construction contract and commercial consultants

Beware Payment Schedules

A recent High Court decision will have significant impact on many main contractors and subcontractors that have a ‘payment schedule’ within their contracts.

In Grove Developments Limited v Balfour Beatty Regional Construction Limited [2016] EWHC 168 (TCC) the court determined that a contractor was not entitled to any further interim payments beyond those contained in the agreed payment schedule notwithstanding that the works had been delayed and extended beyond the last scheduled date.

In that case the parties had entered into an amended JCT Design and Build 2011 contract. One of the amendments was the incorporation of an agreed payment schedule setting out dates for interim applications, valuation and payment for 23 instalments, ending on the date for completion in the contract. There was no mechanism to extend the payment schedule beyond number 23.

The works did not reach practical completion by the date for completion and the contractor issued interim application number 24. The employer argued that the contractor was not entitled to any further interim payments beyond number 23.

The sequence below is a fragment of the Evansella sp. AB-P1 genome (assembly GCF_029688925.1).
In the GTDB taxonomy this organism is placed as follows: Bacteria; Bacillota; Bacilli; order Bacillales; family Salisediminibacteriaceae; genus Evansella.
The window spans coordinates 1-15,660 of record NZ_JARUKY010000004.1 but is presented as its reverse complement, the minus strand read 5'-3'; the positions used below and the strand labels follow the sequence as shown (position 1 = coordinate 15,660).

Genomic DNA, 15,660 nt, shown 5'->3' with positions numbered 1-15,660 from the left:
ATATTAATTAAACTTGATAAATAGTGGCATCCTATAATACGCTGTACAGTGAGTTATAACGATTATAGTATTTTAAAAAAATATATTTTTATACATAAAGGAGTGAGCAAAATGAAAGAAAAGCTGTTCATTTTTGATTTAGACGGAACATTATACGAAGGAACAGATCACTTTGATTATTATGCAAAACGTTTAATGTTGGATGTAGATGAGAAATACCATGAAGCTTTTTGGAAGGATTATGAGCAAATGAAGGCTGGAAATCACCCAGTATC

The High Court agreed with the employer. In arriving at that decision, Mr Justice Stuart-Smith commented that:

  • The payment schedule made no express provision for further interim payments;
  • Notwithstanding arguments of commercial common sense, to imply a term that interim payments would continue beyond number 23 would be inconsistent with that express provision;
  • The payment procedure in the Scheme for Construction Contracts could not apply as the parties had agreed the basis for interim payments to be as the Schedule.

When faced with this situation we had previously been able to rely on the Housing Grants, Construction and Regeneration Act 1996 as amended, along with the above mentioned Scheme, to imply further payment terms into the contract. It seems, following this judgment, that option is now closed.

The principles in the Grove case only apply if there is no mechanism in the contract to extend the payment schedule beyond the last date. If you have a contract with a payment schedule and no mechanism to extend it, you should seek advice immediately.

This article is for general information purposes only and should not be relied upon in any specific situation without appropriate legal advice. If you require that advice or wish to discuss any of the issues raised in this article, please contact us.